Karate Training
Karate Training

Karate Training

Cedar Ridge Academy has a long standing reputation for offering high caliber karate instruction to our students from both Sensei Robert Nielson and Sensei Wesley Nielson. Our students participate in traditional Shotokan Karate Training three days each week. In an atmosphere cultivating respect, we help students develop self-control and respect for themselves and others.

Traditional Karate training involves mental as well as physical discipline. In working with teens who struggle with determination, we recognize the inherent therapeutic value of Shotokan Karate training. Once fatigue sets in, students must tap into their own persistence and commitment to continue.

Cedar Ridge Academy’s Philosophy of Karate

The philosophy of our traditional Karate training at Cedar Ridge is reflected in the dojo Kun, a universal meditation recited at the end of each call by the students and sensei:

  • Seek Perfection of Character
  • Be Faithful
  • Endeavor to Excel
  • Respect Others
  • Refrain from Violent Behavior

philosophy of karateResearch proves that structured exercise directly contributes to brain development during all stages of life. Traditional Karate reduces aggressiveness in its pupils and enhances mental and physical function. Karate has a direct and proven effect on students’ focus, productivity, ADD/ADHD, and nonverbal learning issues. Karate also improves balance and “centeredness,” which provides conditioning for other sports.

Dr. John J. Ratey has conducted extensive research proving how exercise contributes to brain development, and in particular, how ADHD (Attention Deficit Hyperactivity Disorder) symptoms are relieved by highly structured exercise – such as the Shotokan Karate taught at Cedar Ridge Academy.

“Paradoxically, one of the best treatment strategies for ADHD involves establishing extremely rigid structure. Over the years, I’ve heard countless parents offer the same observation about their ADHD children: Johnny is so much better when he’s doing taekwondo. He wasn’t doing his homework, and he was angry, difficult, and problematic; now his best qualities have come out.” - Spark: The Revolutionary New Science Of Exercise And The Brain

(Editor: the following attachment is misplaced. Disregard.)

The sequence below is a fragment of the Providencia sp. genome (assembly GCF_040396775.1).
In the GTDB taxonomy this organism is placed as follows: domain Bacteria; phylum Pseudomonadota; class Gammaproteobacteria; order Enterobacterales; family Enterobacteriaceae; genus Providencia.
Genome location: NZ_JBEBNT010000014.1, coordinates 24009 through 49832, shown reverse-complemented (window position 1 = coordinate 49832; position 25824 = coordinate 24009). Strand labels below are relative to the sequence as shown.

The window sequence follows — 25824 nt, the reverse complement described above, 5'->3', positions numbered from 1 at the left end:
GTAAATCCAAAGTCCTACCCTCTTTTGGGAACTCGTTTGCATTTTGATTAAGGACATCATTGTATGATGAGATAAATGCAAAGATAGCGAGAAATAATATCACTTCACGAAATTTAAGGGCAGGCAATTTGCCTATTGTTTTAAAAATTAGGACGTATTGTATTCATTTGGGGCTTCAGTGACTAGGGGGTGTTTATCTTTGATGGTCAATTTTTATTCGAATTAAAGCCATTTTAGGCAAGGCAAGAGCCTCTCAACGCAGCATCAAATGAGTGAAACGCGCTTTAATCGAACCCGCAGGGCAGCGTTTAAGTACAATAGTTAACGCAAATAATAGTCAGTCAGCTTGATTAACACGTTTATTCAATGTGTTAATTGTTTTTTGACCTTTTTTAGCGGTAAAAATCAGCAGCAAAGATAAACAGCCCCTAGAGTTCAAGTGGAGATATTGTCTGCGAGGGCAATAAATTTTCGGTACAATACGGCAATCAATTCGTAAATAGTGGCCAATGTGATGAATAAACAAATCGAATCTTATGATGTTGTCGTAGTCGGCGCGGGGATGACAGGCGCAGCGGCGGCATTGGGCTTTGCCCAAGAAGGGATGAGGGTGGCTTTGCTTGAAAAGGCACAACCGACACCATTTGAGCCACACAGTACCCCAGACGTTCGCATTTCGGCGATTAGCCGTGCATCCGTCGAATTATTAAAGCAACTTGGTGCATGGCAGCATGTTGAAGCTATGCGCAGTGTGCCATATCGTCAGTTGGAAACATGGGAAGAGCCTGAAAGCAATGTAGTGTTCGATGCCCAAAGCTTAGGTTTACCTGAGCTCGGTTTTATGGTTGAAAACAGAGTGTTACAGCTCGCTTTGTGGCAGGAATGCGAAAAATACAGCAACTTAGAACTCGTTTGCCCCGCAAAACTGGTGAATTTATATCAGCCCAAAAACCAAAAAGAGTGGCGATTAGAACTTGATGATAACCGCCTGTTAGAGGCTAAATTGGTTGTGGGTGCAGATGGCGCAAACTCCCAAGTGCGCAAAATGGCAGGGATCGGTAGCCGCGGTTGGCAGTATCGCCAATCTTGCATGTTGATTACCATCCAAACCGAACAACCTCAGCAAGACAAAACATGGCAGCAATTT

Our Shotokan History - What Makes a Good Karate School?

shotokan historyA good karate school has two essential elements (and hopefully much more than that): 1) rigorous training, and 2) an atmosphere of respect. These two characteristics contribute greatly to helping students develop self-control and respect for themselves and others. Rigorous training extinguishes anger and aggression because, once fatigue sets in, the student must call upon persistence and determination in order to continue.

Ongoing exposure to the challenge of a good hard workout builds the self-control that is typical of quality martial arts training. Self-control is the antithesis of impulsivity. Stimulation from this kind of discipline enhances a person’s mental and physical resources. Cedar Ridge students can then utilize these resources for the tasks ahead.

Participating correctly in Karate has a dramatic effect on the participant’s mood. All the mannerisms of Karate, properly executed, suggest confidence and composure. The discipline of Karate contains a form of etiquette that can help students develop assertiveness and confidence. Skilled instructors pay special attention to posture, eye contact, voice tones and attitude.

good karate schoolThis not only enhances effective communication between instructor and students but also enhances mood. Mood is dependent on the way a person carries themselves. A person cannot feel shy or weak as easily if they stand up straight, have their chest out, etc. When a student receives constructive feedback during class, they are taught to respond affirmatively and enthusiastically with a verbal acknowledgement, “Os!” This process helps the instructor monitor the student’s attitude and alerts him if the student is in a poor space.

Those who demonstrate lack of spirit are encouraged to get more involved. Senior students interspersed throughout the group help the newer students by setting the mood through example, promoting growth for the senior students, as well as the new students.